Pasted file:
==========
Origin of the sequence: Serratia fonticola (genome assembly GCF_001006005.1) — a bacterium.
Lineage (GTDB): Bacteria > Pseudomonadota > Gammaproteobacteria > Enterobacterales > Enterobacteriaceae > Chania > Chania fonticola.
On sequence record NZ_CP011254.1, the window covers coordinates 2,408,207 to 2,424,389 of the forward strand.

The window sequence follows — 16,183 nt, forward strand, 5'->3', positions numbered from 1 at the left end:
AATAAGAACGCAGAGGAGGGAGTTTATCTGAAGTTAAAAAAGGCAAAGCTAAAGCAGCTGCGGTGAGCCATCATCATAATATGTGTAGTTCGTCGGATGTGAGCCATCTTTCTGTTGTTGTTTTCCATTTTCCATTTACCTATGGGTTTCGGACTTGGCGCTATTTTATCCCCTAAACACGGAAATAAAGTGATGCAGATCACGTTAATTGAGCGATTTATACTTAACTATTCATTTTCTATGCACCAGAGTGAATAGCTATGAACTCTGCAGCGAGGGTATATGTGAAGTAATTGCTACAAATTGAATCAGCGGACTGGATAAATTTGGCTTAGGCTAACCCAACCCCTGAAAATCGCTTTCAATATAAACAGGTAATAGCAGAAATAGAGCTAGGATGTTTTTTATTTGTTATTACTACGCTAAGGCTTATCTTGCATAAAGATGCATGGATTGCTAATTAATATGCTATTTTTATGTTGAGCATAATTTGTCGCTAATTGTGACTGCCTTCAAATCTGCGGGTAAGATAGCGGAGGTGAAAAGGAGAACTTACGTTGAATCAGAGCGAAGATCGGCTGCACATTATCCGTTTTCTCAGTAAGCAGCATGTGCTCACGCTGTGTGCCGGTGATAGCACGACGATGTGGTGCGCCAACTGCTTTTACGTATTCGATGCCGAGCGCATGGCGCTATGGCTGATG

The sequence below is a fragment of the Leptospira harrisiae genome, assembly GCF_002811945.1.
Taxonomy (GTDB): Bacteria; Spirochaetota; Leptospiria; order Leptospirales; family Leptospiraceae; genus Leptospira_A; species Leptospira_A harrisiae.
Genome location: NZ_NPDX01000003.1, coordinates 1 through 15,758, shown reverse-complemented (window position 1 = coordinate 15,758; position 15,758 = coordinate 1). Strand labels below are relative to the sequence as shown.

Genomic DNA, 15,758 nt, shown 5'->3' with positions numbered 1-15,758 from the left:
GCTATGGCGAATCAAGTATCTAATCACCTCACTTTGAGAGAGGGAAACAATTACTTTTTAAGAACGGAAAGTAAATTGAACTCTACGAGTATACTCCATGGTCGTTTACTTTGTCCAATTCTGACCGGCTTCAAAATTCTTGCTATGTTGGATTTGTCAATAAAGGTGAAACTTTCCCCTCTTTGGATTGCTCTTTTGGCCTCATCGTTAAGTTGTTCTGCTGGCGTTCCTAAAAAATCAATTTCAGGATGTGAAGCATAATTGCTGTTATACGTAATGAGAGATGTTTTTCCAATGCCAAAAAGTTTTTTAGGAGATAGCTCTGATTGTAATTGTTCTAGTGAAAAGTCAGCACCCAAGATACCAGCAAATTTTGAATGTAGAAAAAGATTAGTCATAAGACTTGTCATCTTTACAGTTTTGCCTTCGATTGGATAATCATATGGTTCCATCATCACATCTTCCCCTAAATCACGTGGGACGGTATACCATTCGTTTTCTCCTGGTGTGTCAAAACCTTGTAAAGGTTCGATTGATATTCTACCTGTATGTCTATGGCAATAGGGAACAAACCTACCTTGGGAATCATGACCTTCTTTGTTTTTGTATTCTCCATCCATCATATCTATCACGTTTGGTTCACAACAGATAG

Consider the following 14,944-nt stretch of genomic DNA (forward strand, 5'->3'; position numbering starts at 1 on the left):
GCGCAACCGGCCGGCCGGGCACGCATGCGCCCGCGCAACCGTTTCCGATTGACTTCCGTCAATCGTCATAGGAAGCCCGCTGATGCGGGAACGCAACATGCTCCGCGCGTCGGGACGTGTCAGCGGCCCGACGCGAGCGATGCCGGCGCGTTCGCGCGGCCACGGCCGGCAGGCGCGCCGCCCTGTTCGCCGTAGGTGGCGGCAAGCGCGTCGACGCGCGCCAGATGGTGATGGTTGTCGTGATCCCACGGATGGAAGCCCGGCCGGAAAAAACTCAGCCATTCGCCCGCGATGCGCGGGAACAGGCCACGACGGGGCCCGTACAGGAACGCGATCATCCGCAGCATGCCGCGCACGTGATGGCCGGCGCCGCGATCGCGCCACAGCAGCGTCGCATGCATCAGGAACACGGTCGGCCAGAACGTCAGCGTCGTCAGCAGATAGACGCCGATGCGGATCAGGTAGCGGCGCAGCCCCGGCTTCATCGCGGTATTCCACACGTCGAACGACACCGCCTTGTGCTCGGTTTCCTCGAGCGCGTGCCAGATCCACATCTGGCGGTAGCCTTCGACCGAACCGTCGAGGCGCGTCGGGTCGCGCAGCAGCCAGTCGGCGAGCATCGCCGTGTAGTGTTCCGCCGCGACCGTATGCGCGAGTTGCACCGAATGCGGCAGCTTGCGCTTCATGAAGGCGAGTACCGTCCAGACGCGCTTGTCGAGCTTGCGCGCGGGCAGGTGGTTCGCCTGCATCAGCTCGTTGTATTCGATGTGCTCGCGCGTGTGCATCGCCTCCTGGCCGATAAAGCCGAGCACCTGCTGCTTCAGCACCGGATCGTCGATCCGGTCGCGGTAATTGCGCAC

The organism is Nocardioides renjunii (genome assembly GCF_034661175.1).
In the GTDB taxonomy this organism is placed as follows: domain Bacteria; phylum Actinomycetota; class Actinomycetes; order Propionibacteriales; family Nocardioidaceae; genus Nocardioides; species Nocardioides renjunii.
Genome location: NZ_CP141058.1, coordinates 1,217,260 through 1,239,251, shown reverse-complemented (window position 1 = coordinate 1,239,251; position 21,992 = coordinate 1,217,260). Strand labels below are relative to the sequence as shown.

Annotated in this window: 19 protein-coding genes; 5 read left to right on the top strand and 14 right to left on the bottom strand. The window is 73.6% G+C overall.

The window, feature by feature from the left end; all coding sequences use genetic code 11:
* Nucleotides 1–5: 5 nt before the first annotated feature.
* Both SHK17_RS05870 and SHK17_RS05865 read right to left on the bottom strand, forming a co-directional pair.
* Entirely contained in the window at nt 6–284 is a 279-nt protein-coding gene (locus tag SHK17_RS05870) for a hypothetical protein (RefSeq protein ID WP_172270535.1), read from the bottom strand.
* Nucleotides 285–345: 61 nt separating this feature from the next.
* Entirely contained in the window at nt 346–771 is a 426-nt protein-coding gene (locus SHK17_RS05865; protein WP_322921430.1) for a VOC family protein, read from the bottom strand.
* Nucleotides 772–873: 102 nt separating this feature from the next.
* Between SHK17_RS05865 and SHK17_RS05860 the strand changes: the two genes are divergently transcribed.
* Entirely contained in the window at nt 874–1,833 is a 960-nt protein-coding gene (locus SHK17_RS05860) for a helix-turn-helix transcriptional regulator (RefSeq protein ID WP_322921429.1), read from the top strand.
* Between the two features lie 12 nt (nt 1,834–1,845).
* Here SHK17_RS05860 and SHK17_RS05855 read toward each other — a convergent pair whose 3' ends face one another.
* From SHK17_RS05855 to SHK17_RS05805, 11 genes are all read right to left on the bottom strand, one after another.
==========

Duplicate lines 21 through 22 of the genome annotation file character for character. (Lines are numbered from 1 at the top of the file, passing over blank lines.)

* Nucleotides 285–345: 61 nt separating this feature from the next.
* Entirely contained in the window at nt 346–771 is a 426-nt protein-coding gene (locus SHK17_RS05865; protein WP_322921430.1) for a VOC family protein, read from the bottom strand.